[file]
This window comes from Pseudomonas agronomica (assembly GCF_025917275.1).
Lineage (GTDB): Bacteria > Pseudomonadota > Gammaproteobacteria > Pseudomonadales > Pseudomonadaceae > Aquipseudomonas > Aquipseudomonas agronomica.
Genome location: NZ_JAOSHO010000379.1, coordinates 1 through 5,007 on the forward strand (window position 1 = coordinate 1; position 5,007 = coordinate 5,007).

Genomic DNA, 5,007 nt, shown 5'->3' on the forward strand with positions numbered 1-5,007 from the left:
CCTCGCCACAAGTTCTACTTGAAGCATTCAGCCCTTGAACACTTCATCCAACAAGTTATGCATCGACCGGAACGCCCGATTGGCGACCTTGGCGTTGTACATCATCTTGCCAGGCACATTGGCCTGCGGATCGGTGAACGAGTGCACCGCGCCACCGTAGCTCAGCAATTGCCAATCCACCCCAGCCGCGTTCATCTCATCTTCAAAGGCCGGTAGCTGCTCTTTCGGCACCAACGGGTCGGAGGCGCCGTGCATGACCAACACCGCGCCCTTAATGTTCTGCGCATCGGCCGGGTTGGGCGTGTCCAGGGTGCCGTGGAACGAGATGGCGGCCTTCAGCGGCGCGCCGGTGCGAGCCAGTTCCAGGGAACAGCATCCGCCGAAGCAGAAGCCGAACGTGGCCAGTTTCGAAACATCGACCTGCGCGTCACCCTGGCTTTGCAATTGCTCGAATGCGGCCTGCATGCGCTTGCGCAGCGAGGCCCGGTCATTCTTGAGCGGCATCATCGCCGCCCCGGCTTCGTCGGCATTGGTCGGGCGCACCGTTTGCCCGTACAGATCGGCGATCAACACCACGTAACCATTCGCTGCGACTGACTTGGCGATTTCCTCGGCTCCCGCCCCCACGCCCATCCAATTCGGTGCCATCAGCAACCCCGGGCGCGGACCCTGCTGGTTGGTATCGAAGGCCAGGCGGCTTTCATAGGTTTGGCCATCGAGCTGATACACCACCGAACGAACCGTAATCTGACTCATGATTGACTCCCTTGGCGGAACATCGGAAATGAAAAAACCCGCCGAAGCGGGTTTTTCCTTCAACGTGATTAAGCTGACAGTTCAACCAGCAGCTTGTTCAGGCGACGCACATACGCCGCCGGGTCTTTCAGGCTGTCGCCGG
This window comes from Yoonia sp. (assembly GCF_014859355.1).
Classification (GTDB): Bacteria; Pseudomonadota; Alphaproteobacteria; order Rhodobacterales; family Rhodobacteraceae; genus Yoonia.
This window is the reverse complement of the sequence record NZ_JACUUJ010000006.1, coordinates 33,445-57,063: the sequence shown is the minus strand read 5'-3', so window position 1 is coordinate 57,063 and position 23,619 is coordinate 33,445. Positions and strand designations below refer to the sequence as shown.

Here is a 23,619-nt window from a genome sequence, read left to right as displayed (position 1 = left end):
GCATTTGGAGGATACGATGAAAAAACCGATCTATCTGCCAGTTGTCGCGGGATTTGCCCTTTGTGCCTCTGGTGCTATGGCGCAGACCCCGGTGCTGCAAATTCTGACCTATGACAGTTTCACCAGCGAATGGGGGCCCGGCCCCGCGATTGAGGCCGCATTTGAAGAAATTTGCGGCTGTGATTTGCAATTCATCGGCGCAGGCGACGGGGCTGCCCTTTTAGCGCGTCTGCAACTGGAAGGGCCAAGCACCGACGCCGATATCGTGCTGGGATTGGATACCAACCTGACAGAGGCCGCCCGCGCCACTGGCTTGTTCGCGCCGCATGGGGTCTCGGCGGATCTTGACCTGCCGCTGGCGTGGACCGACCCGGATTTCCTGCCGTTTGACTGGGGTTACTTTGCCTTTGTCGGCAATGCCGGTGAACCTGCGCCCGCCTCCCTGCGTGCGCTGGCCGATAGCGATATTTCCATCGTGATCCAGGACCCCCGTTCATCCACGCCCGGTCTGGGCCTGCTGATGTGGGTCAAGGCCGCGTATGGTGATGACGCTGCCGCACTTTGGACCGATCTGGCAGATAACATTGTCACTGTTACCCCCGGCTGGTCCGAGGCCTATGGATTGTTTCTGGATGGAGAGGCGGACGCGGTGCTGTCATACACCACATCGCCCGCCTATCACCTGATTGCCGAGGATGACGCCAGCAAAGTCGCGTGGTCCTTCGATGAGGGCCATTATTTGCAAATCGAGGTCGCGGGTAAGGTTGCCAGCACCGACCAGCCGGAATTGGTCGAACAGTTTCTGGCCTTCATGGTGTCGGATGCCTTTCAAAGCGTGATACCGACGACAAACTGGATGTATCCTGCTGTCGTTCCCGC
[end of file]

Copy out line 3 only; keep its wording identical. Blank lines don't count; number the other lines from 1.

Genome location: NZ_JAOSHO010000379.1, coordinates 1 through 5,007 on the forward strand (window position 1 = coordinate 1; position 5,007 = coordinate 5,007).